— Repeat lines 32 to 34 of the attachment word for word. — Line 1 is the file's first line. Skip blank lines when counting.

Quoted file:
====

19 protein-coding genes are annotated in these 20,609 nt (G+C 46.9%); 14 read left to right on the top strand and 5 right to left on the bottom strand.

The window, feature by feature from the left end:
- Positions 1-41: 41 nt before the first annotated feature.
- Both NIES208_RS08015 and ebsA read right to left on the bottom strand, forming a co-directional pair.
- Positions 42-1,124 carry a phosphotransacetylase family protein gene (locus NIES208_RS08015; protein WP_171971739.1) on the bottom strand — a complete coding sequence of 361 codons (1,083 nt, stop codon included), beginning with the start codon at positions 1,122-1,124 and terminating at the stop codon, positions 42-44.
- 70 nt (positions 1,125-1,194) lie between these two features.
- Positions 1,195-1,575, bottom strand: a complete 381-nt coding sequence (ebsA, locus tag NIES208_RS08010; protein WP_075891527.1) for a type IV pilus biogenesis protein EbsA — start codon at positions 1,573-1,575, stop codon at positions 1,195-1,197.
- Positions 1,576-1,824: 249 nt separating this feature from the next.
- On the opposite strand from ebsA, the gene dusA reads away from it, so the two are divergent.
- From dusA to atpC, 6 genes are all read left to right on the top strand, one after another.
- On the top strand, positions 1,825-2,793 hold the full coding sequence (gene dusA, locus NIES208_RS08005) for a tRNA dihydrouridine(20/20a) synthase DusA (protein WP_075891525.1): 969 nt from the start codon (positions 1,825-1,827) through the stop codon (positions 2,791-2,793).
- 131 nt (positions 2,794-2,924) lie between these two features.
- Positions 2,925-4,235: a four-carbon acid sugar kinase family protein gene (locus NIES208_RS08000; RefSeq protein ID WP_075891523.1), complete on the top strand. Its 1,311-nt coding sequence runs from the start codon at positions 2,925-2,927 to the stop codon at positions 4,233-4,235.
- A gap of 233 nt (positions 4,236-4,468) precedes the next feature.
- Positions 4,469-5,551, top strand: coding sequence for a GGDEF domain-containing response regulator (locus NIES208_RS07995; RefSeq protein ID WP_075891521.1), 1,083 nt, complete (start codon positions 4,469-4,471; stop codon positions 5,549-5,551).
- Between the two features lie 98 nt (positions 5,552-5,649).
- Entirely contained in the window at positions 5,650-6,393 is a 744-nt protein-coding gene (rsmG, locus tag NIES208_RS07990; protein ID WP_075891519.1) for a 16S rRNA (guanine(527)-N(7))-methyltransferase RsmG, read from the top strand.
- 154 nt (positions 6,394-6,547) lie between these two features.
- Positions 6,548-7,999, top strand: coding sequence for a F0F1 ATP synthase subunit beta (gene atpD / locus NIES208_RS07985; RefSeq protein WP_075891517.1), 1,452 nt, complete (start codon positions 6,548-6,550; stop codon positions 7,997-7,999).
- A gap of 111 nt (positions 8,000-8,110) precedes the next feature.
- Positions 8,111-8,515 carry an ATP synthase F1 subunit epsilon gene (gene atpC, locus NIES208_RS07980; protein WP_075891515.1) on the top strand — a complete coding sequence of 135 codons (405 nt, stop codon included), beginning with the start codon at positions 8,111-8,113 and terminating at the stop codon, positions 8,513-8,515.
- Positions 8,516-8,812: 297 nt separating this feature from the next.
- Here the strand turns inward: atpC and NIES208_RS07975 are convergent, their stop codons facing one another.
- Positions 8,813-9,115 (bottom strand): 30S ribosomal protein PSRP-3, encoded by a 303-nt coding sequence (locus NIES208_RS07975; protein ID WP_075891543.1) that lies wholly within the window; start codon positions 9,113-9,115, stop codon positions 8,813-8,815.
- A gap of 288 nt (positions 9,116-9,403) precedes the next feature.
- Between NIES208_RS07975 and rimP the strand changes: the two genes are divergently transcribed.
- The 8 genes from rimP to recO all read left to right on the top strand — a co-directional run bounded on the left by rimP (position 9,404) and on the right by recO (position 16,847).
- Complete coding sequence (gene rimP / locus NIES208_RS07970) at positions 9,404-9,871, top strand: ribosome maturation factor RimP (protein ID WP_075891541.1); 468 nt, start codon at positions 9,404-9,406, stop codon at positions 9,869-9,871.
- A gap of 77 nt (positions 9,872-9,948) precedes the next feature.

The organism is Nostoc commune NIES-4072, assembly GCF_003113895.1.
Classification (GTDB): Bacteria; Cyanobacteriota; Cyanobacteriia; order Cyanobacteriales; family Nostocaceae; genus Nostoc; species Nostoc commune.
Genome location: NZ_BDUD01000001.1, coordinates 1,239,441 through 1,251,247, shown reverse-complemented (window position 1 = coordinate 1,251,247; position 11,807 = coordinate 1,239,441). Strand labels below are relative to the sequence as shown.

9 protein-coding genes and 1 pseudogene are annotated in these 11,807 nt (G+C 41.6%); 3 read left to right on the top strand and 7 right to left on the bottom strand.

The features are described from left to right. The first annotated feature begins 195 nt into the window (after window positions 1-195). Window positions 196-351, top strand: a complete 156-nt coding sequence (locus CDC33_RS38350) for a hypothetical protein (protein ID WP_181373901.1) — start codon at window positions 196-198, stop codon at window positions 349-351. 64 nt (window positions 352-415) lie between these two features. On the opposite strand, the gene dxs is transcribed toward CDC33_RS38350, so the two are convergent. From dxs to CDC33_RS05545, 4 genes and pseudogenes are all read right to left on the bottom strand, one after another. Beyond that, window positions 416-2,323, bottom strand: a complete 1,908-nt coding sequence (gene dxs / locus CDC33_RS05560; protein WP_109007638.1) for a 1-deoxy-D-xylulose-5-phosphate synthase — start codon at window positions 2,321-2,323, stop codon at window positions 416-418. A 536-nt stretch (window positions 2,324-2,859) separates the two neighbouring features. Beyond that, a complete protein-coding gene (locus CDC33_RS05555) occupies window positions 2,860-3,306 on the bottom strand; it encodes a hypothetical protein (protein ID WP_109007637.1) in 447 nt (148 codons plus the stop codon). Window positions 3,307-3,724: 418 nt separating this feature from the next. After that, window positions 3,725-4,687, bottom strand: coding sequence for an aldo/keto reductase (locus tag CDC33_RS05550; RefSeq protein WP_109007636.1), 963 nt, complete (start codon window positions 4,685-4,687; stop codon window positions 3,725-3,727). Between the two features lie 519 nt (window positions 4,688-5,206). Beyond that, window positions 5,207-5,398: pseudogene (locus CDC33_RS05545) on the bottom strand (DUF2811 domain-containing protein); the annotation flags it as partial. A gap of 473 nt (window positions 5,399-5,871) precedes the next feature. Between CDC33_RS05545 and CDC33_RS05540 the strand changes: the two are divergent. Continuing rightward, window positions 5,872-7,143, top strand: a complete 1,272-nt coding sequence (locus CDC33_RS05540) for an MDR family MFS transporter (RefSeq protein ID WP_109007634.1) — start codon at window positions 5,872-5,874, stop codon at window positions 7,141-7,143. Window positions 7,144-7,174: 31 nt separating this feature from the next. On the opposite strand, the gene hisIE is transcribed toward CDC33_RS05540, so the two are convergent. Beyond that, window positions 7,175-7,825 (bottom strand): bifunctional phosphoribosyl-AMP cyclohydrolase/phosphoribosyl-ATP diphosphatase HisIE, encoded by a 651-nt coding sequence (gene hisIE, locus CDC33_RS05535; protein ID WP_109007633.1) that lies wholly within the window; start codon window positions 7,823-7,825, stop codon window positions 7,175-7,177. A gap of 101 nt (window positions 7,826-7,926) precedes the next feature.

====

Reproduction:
Genome location: NZ_BDUD01000001.1, coordinates 1,239,441 through 1,251,247, shown reverse-complemented (window position 1 = coordinate 1,251,247; position 11,807 = coordinate 1,239,441). Strand labels below are relative to the sequence as shown.

9 protein-coding genes and 1 pseudogene are annotated in these 11,807 nt (G+C 41.6%); 3 read left to right on the top strand and 7 right to left on the bottom strand.

The features are described from left to right. The first annotated feature begins 195 nt into the window (after window positions 1-195). Window positions 196-351, top strand: a complete 156-nt coding sequence (locus CDC33_RS38350) for a hypothetical protein (protein ID WP_181373901.1) — start codon at window positions 196-198, stop codon at window positions 349-351. 64 nt (window positions 352-415) lie between these two features. On the opposite strand, the gene dxs is transcribed toward CDC33_RS38350, so the two are convergent. From dxs to CDC33_RS05545, 4 genes and pseudogenes are all read right to left on the bottom strand, one after another. Beyond that, window positions 416-2,323, bottom strand: a complete 1,908-nt coding sequence (gene dxs / locus CDC33_RS05560; protein WP_109007638.1) for a 1-deoxy-D-xylulose-5-phosphate synthase — start codon at window positions 2,321-2,323, stop codon at window positions 416-418. A 536-nt stretch (window positions 2,324-2,859) separates the two neighbouring features. Beyond that, a complete protein-coding gene (locus CDC33_RS05555) occupies window positions 2,860-3,306 on the bottom strand; it encodes a hypothetical protein (protein ID WP_109007637.1) in 447 nt (148 codons plus the stop codon). Window positions 3,307-3,724: 418 nt separating this feature from the next. After that, window positions 3,725-4,687, bottom strand: coding sequence for an aldo/keto reductase (locus tag CDC33_RS05550; RefSeq protein WP_109007636.1), 963 nt, complete (start codon window positions 4,685-4,687; stop codon window positions 3,725-3,727). Between the two features lie 519 nt (window positions 4,688-5,206). Beyond that, window positions 5,207-5,398: pseudogene (locus CDC33_RS05545) on the bottom strand (DUF2811 domain-containing protein); the annotation flags it as partial. A gap of 473 nt (window positions 5,399-5,871) precedes the next feature. Between CDC33_RS05545 and CDC33_RS05540 the strand changes: the two are divergent. Continuing rightward, window positions 5,872-7,143, top strand: a complete 1,272-nt coding sequence (locus CDC33_RS05540) for an MDR family MFS transporter (RefSeq protein ID WP_109007634.1) — start codon at window positions 5,872-5,874, stop codon at window positions 7,141-7,143. Window positions 7,144-7,174: 31 nt separating this feature from the next. On the opposite strand, the gene hisIE is transcribed toward CDC33_RS05540, so the two are convergent. Beyond that, window positions 7,175-7,825 (bottom strand): bifunctional phosphoribosyl-AMP cyclohydrolase/phosphoribosyl-ATP diphosphatase HisIE, encoded by a 651-nt coding sequence (gene hisIE, locus CDC33_RS05535; protein ID WP_109007633.1) that lies wholly within the window; start codon window positions 7,823-7,825, stop codon window positions 7,175-7,177. A gap of 101 nt (window positions 7,826-7,926) precedes the next feature.